Right Time, Right Place, Right Conditions
You could buy a bag of seed that comes in a pretty bag that has high germination count, low weed seed levels and a blend of some of your favorite mixes but that is just the start. So many people focus on seed but that is not where the magic happens. It all starts with the soil and that is why my first book was called from Soil to Success.
For anything to grow effectively here are what is needed. You need a soil that is healthy. So many people only focus on soil pH, they think that if they have their pH between 6.0 and 7.0, that they will see success. That is only a small part of the outcome. Yes, you need proper pH, but you also need a high amount of organic matter. Without organic matter you will more than likely have soil compaction issues, water infiltration challenges and poor nutrient holding capacity. You need a thriving soil environment containing beneficial bacteria, microorganisms, proper macro and micro nutrient levels and a multitude of worms and other living species in the soil.
So, now you have the proper pH, a balanced level of macros and micros and an overall thriving soil, now what? What comes next is a proper seed bed for seed placement. What does that mean? Whether you are frost seeding, doing no-til, minimum til or conventional tillage, there needs to be the soil conditions for effective germination and growth of whatever you plant.
Let’s start with frost seeding and over seeding. If you have an abundance of plant materials on the soil surface, you will have less than effective growth. You also want to have soil that is not compacted and with the ability to effectively freeze and thaw to incorporate that seed into the root zone.
If your no-til or minimum til, you want to have healthy soil to be able to get your seeder breaking the soil surface at a consistent depth. Note, your planting depth varies whether you’re on a bottom versus a steep slope. Very few consider this when planting larger fields.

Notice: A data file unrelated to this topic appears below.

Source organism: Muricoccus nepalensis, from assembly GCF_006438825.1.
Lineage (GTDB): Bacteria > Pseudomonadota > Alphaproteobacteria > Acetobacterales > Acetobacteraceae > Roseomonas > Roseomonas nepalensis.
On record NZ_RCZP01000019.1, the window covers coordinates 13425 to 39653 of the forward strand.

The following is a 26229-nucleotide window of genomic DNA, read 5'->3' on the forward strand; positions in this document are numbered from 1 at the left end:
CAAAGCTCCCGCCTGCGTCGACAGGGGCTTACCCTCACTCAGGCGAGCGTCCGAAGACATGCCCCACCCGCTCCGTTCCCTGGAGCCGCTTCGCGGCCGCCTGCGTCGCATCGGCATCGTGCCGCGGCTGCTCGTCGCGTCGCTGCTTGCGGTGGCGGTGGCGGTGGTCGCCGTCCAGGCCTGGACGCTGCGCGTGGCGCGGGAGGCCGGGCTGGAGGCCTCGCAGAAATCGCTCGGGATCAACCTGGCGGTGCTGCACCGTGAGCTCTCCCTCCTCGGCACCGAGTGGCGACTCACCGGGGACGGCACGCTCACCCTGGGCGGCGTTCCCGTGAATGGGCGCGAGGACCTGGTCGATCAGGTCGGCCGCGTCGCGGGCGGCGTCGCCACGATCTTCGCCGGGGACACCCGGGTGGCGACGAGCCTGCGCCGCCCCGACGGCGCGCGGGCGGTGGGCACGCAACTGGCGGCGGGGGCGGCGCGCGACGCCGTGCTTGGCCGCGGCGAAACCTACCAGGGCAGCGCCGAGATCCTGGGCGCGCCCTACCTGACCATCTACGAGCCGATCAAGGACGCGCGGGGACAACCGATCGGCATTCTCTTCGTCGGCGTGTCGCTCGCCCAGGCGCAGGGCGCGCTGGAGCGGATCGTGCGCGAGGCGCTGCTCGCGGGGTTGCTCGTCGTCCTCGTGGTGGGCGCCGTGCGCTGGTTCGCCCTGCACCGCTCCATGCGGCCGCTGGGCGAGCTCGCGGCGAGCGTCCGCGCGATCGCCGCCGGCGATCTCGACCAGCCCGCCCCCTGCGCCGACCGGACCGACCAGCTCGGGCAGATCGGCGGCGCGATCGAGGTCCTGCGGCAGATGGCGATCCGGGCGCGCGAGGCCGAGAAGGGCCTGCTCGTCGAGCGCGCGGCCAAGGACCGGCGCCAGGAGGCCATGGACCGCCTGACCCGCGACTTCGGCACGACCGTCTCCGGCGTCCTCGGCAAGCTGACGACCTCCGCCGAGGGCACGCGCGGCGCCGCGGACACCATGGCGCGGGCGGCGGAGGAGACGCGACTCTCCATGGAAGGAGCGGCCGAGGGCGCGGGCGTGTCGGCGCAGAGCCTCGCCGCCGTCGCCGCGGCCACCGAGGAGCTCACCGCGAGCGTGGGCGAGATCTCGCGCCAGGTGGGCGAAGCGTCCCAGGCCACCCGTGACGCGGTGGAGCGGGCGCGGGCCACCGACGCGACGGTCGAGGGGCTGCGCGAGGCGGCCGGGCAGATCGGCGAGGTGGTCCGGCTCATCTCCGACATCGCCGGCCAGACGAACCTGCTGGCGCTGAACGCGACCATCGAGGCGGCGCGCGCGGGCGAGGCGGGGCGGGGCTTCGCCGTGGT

If your disking or harrowing the food plot, are you doing it when the soil is fit to be worked? Are you working soil that is still too wet? How do you know if it’s too wet? When you move through the plot, is the soil clotty and leaving soil chucks or balls? You want the soil to be loose and lay down flat for proper seed to soil contact.
Lastly, before you plant, walk the ground. If your leaving foot prints 2-3 inches deep, you better cultipack the plot before you broadcast or drill the seed. Then after seed placement, come back and recultipack or roll the ground. If our seed needs to only be 1/8-1/4” deep, your more than likely going to be planting it to deep if you are pressing it into a fluffy vs firm seed bed.
So many people do not know the planting depth of the seed they are planting. Too many people do not know the maturity of the forages they are planting. Not enough people are not aware of competitive species versus non-competitive species. Those of us who sell cover crop seeds need to be aware of it but very few wildlife companies consider this or are aware of this. I see way too many mixes containing forages like sugar beets mixes with fast growing, fast maturing species. The result is sugar beets only thriving on the field edges. There are numerous other examples of situations like this as well.
Educate yourself on doing things right versus relying on the “bag” to be the magic. The magic is the soil under your feet and the soil under your nails.